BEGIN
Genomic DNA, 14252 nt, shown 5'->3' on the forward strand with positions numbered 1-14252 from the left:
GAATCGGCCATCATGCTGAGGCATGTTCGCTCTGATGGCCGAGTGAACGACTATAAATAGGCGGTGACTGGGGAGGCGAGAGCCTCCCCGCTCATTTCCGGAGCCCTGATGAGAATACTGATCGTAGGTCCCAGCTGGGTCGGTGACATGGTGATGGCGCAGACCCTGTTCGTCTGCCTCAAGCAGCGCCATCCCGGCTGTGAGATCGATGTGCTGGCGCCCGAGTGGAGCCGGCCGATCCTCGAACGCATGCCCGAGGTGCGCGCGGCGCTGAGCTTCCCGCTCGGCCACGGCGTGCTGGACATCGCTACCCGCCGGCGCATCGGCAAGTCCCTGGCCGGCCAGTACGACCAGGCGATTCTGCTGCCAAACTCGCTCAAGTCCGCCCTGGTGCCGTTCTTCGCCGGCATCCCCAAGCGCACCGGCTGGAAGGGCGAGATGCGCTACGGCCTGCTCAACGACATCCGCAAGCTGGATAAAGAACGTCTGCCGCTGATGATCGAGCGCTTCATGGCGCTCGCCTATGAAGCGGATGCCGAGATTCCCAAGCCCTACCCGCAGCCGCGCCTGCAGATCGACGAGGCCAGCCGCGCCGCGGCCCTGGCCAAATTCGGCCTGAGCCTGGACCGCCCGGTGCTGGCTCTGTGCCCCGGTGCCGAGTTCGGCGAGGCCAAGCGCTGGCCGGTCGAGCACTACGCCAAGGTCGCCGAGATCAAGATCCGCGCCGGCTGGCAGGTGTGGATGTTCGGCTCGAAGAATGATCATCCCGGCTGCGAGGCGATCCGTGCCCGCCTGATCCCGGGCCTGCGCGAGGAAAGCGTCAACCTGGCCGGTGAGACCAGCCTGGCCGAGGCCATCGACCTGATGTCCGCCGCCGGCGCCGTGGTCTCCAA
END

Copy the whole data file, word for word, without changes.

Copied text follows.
Genomic DNA, 14252 nt, shown 5'->3' on the forward strand with positions numbered 1-14252 from the left:
GAATCGGCCATCATGCTGAGGCATGTTCGCTCTGATGGCCGAGTGAACGACTATAAATAGGCGGTGACTGGGGAGGCGAGAGCCTCCCCGCTCATTTCCGGAGCCCTGATGAGAATACTGATCGTAGGTCCCAGCTGGGTCGGTGACATGGTGATGGCGCAGACCCTGTTCGTCTGCCTCAAGCAGCGCCATCCCGGCTGTGAGATCGATGTGCTGGCGCCCGAGTGGAGCCGGCCGATCCTCGAACGCATGCCCGAGGTGCGCGCGGCGCTGAGCTTCCCGCTCGGCCACGGCGTGCTGGACATCGCTACCCGCCGGCGCATCGGCAAGTCCCTGGCCGGCCAGTACGACCAGGCGATTCTGCTGCCAAACTCGCTCAAGTCCGCCCTGGTGCCGTTCTTCGCCGGCATCCCCAAGCGCACCGGCTGGAAGGGCGAGATGCGCTACGGCCTGCTCAACGACATCCGCAAGCTGGATAAAGAACGTCTGCCGCTGATGATCGAGCGCTTCATGGCGCTCGCCTATGAAGCGGATGCCGAGATTCCCAAGCCCTACCCGCAGCCGCGCCTGCAGATCGACGAGGCCAGCCGCGCCGCGGCCCTGGCCAAATTCGGCCTGAGCCTGGACCGCCCGGTGCTGGCTCTGTGCCCCGGTGCCGAGTTCGGCGAGGCCAAGCGCTGGCCGGTCGAGCACTACGCCAAGGTCGCCGAGATCAAGATCCGCGCCGGCTGGCAGGTGTGGATGTTCGGCTCGAAGAATGATCATCCCGGCTGCGAGGCGATCCGTGCCCGCCTGATCCCGGGCCTGCGCGAGGAAAGCGTCAACCTGGCCGGTGAGACCAGCCTGGCCGAGGCCATCGACCTGATGTCCGCCGCCGGCGCCGTGGTCTCCAA